As one of the most popular destinations on the Morocco circuit, Marrakech is a stimulating city for many travelers and backpackers. Its streets are filled with ancient mosques, lush gardens, and lively markets, also known as souks. And while it may seem chaotic and overwhelming to some, Marrakech is visually one of the most interesting places to visit in Morocco.

Due to its popularity with tourists, Marrakech is not immune to crime. You’ll likely encounter scammers and thieves in one form or another during your time in the Red City. And although violent crime is rare, you should still be aware of what to expect in terms of Morocco safety.

With the friendly neighbor scam, you might encounter a local offering to take you to your hotel or a souk. While he seems friendly at first, don’t expect him to help you out for free. And what’s even more annoying is that these scammers will follow you relentlessly through the streets if you seem lost.

Souk Market Marrakech
Souk market in Marrakech.

Our best advice, while difficult in the medina, is not to look lost. And if someone approaches you, politely decline and continue walking or to simply ignore the scammer altogether.

Marrakesh safety is also a concern at night. But with enticing food vendors and entertaining snake charmers, it might be hard to avoid the lively Marrakech nights. So if you do go out at night, try to be extra cautious about the people around you.

This is especially true in the bustling Jemaa el-Fnaa Square. Between the masses of people and the dark lighting, Jemaa el-Fnaa Square is the ideal spot for pickpockets.


Mosque Hassan Casablanca
Hassan II Mosque in Casablanca..

Littered with gritty, art deco buildings and shady palm trees, Casablanca feels more like a surfer town than a North African city. As Morocco’s largest city, Casablanca is an eclectic melting pot of diversity and culture. Generally speaking, Casablanca can be a safe place to visit if you take extra precautions.

Unlike most cities in Morocco, alcohol is much easier to find in Casablanca. Although it’s available in many restaurants, bars and hotels, booze is still a sensitive subject. Drinking in public is strictly forbidden, so don’t even think about cracking open a beer outside.

Petty theft and pickpocketing are also more common in Casablanca. Try not to walk around wearing expensive jewelry or carrying lots of cash, as robbery can happen even in broad daylight.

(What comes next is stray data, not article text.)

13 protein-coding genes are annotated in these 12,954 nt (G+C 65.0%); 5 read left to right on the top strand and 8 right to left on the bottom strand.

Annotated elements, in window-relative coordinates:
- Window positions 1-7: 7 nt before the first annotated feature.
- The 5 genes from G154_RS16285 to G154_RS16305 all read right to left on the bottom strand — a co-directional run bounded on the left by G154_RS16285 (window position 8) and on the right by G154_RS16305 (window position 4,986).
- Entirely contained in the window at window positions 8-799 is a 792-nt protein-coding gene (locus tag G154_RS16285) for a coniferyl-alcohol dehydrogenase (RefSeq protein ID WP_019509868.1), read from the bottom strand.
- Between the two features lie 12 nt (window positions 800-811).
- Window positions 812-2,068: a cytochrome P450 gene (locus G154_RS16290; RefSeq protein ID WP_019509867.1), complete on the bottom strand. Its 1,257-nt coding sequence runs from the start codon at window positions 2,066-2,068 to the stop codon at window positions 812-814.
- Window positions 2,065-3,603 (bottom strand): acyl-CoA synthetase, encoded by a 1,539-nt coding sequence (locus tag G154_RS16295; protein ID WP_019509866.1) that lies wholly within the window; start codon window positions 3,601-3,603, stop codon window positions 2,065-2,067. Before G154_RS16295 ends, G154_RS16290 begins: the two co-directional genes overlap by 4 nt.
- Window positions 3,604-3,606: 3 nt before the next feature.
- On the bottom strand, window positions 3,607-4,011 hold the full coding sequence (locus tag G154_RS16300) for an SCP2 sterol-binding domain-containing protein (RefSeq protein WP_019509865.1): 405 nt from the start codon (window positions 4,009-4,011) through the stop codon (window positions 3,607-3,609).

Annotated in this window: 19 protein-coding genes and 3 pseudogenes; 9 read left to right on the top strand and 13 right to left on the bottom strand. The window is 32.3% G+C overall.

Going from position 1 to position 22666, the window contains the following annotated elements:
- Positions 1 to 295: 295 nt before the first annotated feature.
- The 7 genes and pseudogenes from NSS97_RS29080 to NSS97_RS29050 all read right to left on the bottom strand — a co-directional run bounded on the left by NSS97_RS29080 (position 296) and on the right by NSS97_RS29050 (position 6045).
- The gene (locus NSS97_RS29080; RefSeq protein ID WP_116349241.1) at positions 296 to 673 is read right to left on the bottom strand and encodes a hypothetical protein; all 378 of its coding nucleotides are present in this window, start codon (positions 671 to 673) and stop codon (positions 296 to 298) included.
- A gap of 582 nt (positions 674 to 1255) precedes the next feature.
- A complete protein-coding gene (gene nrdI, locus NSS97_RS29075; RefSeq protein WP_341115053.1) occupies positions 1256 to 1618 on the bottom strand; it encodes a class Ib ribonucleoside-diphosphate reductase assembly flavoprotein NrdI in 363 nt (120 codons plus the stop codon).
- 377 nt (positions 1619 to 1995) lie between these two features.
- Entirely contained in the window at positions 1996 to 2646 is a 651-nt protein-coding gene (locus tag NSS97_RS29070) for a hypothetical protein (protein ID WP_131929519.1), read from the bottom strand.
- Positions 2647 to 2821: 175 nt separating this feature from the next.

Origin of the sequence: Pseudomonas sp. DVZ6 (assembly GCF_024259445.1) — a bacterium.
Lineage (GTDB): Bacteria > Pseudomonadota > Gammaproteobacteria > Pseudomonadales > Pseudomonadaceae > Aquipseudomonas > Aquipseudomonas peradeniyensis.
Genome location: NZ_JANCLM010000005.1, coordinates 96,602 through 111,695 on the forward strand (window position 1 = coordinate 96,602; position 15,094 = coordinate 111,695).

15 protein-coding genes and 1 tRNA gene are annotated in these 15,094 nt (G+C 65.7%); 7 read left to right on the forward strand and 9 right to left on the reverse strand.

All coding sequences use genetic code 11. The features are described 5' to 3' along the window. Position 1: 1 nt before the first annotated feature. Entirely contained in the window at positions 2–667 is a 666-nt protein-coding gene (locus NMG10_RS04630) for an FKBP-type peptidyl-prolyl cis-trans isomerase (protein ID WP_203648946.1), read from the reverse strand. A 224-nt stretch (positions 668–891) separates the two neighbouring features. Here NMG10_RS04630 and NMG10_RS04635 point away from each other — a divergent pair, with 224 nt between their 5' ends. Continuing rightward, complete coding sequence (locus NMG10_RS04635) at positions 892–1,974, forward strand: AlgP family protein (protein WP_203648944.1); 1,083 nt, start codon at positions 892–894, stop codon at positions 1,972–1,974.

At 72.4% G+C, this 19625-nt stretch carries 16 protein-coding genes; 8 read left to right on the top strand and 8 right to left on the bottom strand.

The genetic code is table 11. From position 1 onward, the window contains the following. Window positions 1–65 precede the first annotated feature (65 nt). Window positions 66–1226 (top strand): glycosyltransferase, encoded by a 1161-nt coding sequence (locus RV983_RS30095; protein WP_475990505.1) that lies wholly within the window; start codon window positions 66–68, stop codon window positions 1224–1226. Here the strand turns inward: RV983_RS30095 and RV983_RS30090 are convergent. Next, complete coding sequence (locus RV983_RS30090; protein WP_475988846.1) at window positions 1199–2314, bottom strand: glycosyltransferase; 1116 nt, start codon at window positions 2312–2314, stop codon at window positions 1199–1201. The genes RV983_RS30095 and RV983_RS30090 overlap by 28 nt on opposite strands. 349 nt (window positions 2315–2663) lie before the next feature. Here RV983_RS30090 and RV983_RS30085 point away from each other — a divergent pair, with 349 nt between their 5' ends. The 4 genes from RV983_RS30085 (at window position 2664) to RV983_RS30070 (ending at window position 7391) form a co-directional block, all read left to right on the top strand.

In fact, because Casablanca is known for its insane traffic, beware of motorbikers who’ll drive up on the sidewalks and snatch your bag right off your shoulder. Also just beware of the crazy drivers in general!


Fes Leather Tannery
Some tanneries in Morocco have been around for centuries!

Known for its leather tanneries and bustling medina, Fes is one of Morocco best-preserved cities. With almost 1,500 years of history, Fes is a chaotic and exciting town full of markets, shops and historic ruins.

As with most major cities, pickpocketing can happen in Fes, especially in the narrow, crowded alleys of the medina. Remember to leave your valuables in your hotel, and to keep your purse and wallet close by at all times.

However, fake guide scams are by far a bigger threat to tourists. And while guides are usually not dangerous, their persistence, touching, and following can be overwhelming. To avoid their offers, act confident and look as if you know where you are going.

And if you plan to visit a leather tannery, be aware that you will find dozens of willing “guides” to show you around. They take you around the shop and share information about the leather dying process, for what they claim is free. However, you’ll feel the urge to tip them or purchase leather goods in their shop.


The port-side city of Rabat is often overlooked for the more touristy destinations like Marrakech and Fes. But what Rabat lacks in tourist attractions, it makes up for in cleanliness and charm. With sandy beaches, ancient fortresses and gourmet cuisine, it’s also a great place to experience real Moroccan life.

When it comes to safety, you should always be aware of your surroundings when walking around the streets of Rabat. However, you should be extra careful when visiting attractions like the Kasbah of the Udayas and the Chellah Castle. There, you’ll find many locals acting as official guides who are eager to rip you off.


Tangier lit up at night in Morocco
Tangier by night.